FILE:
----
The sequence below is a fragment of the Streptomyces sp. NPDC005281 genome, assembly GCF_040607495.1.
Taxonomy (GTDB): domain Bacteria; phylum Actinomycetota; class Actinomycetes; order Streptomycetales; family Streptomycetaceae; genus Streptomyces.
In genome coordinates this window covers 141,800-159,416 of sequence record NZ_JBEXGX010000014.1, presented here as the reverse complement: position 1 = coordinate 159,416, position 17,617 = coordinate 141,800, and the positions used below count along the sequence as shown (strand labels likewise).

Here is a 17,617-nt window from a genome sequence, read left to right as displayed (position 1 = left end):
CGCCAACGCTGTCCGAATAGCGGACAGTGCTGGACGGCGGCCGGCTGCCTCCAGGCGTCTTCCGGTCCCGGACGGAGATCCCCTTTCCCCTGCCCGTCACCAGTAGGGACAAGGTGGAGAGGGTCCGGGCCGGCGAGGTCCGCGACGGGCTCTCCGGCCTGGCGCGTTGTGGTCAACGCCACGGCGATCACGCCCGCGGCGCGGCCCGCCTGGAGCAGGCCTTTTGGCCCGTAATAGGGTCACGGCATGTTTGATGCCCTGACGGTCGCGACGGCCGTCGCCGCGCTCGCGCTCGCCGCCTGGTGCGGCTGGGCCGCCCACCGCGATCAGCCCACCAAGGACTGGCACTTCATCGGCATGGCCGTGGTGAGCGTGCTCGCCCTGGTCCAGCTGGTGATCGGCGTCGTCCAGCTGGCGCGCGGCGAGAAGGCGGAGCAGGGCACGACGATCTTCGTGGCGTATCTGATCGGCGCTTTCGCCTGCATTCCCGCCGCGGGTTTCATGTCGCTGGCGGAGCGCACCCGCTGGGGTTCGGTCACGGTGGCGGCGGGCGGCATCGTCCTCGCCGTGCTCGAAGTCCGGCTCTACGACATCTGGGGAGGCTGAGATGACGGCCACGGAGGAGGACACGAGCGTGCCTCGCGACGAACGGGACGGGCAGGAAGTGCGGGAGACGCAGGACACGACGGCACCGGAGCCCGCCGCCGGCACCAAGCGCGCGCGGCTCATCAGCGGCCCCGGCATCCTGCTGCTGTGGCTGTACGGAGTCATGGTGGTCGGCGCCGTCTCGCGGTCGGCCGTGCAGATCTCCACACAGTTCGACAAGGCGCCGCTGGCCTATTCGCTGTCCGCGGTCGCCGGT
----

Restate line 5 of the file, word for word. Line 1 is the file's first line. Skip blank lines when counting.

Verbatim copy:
CGCCAACGCTGTCCGAATAGCGGACAGTGCTGGACGGCGGCCGGCTGCCTCCAGGCGTCTTCCGGTCCCGGACGGAGATCCCCTTTCCCCTGCCCGTCACCAGTAGGGACAAGGTGGAGAGGGTCCGGGCCGGCGAGGTCCGCGACGGGCTCTCCGGCCTGGCGCGTTGTGGTCAACGCCACGGCGATCACGCCCGCGGCGCGGCCCGCCTGGAGCAGGCCTTTTGGCCCGTAATAGGGTCACGGCATGTTTGATGCCCTGACGGTCGCGACGGCCGTCGCCGCGCTCGCGCTCGCCGCCTGGTGCGGCTGGGCCGCCCACCGCGATCAGCCCACCAAGGACTGGCACTTCATCGGCATGGCCGTGGTGAGCGTGCTCGCCCTGGTCCAGCTGGTGATCGGCGTCGTCCAGCTGGCGCGCGGCGAGAAGGCGGAGCAGGGCACGACGATCTTCGTGGCGTATCTGATCGGCGCTTTCGCCTGCATTCCCGCCGCGGGTTTCATGTCGCTGGCGGAGCGCACCCGCTGGGGTTCGGTCACGGTGGCGGCGGGCGGCATCGTCCTCGCCGTGCTCGAAGTCCGGCTCTACGACATCTGGGGAGGCTGAGATGACGGCCACGGAGGAGGACACGAGCGTGCCTCGCGACGAACGGGACGGGCAGGAAGTGCGGGAGACGCAGGACACGACGGCACCGGAGCCCGCCGCCGGCACCAAGCGCGCGCGGCTCATCAGCGGCCCCGGCATCCTGCTGCTGTGGCTGTACGGAGTCATGGTGGTCGGCGCCGTCTCGCGGTCGGCCGTGCAGATCTCCACACAGTTCGACAAGGCGCCGCTGGCCTATTCGCTGTCCGCGGTCGCCGGT